• sandi

how to mess up your gut microbiome - lesser known threats to our health


Most of us have long been aware of some of the more obvious microbiome-disrupting practices such as antibiotic intake (both prescription and via consumption of industrialized foods such as beef and chicken - stick to organic grass-fed, pasture-raised if you consume these foods) or excessive alcohol consumption, but there are other substances, found in every day foods, that can be causing us harm as well.

Just last week while listening to a podcast featuring Dr. Grace Liu, I learned that emulsifiers in foods wreck the gut lining. Why had I never heard this until now? An article posted on PubMed from 2014 gave it mention:

"Processed foods containing emulsifiers and detergent-like compounds may damage the intestinal lining, potentially leading to “leaky gut” and systemic inflammation (contributing to inflammatory-based diseases such as diabetes and CVD)."

Further PubMed searches supported and expanded on that finding:

[CD = Crohn's Disease]

"Maltodextrin (MDX) is a Common Food Additive That Alters Both Microbial Phenotype and Host Anti-Bacterial Defenses.

Since the mid-1950s, MDX has been added to foods as a filler, thickener, texturizer, or coating agent[10] and is generally recognized as safe (GRAS) by the Federal Drug Agency (FDA).11 We found in a survey of grocery store food items that ∼60% of all packaged items had “maltodextrin” or “modified (corn, wheat, etc.) starch” included in their ingredients list. Furthermore, results of a food frequency questionnaire indicated that 98.6% (210/213) of respondents routinely consume food items containing MDX, with an average consumption of 2.6 MDX-containing items per day. These surveys demonstrate that MDX is currently a ubiquitous and frequently consumed dietary polysaccharide additive in the general population.Increasing evidence supports a modulatory relationship between commensal bacteria, host immune responses, and diet;6,12–15 therefore, we investigated the impact of MDX on bacteria, cellular anti-bacterial responses, and intestinal homeostasis. In the course of our studies, we uncovered disturbing parallels between the increasing dietary prevalence of MDX and a dramatic rise in CD incidence (Fig. 1).16Additionally, MDX consumption by preterm piglets lead to the expansion of ileal E. coli populations17 and induced necrotizing enterocolitis in these animals, but not in fully developed pigs.18 Increased levels of E. coli and AIEC strains have been repeatedly observed in ileal CD patients, suggesting a role for E. coli in disease pathogenesis.19–21 In earlier work from our laboratory, we found that patients with ileal CD have a mucosal microbiome enriched for MDX metabolism, as compared to colonic CD patients and non-IBD controls.22 Additionally, we demonstrated that MDX has a direct effect on multiple E. coli strains, including AIEC, to enhance cellular adhesion and biofilm formation, mimicking the dense biofilms observed in the gut of CD patients21 (Fig. 2). These findings suggest that MDX consumption may promote E. coli colonization, as well as colonization of these microbes to a new region of the gastrointestinal tract."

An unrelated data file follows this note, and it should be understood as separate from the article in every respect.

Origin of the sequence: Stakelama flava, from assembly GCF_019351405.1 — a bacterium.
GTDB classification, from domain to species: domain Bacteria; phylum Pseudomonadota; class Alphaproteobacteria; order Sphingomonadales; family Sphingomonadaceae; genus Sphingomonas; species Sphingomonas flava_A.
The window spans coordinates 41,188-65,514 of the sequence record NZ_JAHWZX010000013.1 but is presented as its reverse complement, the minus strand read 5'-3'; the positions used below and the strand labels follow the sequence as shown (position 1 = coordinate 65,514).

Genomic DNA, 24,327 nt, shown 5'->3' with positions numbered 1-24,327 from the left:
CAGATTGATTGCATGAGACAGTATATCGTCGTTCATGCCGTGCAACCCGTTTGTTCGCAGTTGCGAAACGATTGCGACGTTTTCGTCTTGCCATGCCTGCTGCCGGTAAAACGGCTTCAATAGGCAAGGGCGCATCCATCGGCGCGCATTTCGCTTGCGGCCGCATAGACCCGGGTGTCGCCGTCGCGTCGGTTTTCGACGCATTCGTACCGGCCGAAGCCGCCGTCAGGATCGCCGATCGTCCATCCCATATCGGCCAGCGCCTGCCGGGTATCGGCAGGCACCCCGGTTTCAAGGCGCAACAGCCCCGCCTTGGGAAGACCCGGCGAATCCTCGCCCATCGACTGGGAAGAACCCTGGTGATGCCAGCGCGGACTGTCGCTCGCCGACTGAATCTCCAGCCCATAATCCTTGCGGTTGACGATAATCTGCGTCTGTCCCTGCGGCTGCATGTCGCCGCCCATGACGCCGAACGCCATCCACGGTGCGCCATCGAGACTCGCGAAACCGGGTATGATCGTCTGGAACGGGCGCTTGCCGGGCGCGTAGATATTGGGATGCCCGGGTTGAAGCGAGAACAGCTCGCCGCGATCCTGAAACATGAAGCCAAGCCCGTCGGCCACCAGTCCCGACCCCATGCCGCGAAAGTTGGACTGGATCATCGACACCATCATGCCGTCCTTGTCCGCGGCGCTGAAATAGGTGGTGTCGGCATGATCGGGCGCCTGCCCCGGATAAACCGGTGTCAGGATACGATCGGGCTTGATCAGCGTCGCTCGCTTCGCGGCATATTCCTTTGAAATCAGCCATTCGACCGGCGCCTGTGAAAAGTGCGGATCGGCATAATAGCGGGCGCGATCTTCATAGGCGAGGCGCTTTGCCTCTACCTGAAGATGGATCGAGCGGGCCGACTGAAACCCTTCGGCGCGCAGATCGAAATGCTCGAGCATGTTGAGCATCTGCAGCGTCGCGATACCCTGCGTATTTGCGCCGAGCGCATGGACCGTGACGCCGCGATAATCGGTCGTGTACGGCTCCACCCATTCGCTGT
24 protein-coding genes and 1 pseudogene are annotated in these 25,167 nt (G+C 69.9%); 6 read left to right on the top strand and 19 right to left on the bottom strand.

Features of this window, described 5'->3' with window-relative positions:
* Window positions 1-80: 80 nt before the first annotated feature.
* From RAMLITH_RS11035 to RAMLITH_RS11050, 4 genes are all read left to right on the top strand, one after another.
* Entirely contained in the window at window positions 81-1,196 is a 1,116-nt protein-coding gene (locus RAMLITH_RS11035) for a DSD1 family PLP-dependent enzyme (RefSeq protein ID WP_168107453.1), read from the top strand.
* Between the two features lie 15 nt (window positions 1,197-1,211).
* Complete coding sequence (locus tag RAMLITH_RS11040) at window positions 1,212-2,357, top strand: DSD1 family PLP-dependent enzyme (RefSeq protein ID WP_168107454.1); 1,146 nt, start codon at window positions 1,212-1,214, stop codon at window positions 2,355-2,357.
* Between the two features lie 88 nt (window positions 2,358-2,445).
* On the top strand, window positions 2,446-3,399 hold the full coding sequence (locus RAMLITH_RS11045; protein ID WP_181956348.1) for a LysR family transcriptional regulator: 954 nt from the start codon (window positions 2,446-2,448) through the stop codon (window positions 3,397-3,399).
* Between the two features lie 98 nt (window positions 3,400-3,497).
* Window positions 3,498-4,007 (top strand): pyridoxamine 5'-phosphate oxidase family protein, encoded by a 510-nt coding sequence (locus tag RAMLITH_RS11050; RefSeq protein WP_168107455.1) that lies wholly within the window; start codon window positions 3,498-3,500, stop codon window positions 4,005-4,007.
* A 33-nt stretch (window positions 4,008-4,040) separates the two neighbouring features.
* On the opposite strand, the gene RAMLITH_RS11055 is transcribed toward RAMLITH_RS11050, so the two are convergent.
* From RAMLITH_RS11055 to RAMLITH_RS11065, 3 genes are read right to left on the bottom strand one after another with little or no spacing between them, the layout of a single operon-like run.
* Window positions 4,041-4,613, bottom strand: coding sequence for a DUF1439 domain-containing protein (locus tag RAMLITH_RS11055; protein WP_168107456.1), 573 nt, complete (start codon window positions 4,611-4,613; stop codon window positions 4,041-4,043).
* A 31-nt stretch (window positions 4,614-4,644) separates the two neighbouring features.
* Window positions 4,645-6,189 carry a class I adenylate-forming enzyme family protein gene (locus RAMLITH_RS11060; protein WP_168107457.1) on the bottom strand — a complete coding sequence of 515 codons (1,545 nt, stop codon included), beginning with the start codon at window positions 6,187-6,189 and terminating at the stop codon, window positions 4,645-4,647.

So, consuming maltodextrin, commonly found in foods on store shelves - even sometimes in health food stores - truly is causing huge issues in our guts, even allowing some pathogenic bacteria to take hold and multiply. Read labels.

Another product with some gut controversy surrounding it is the herbal sweetener, Stevia. I know, I know, "NOT STEVIA! NOOOOOOO!" But yes, it seems it can damage, in particular, the good bug Lactobacillus reuteri, known to lower cholesterol. More research is needed on the effects of Stevia on the gut microbiome, but I choose to exercise caution around this product until further studies are conducted.

Another common group of products that influences gut microbiota is OTC pain-killers, such as ibuprofen and acetaminophen, among others. This study from PubMed says, "...bacteria in the gastrointestinal tract reflect the combinations of medications that people ingest. The bacterial composition of the gut varied with the type of NSAID ingested." In the expanded report, it is stated that "the microbial-induced effects of NSAIDs are of considerable concern."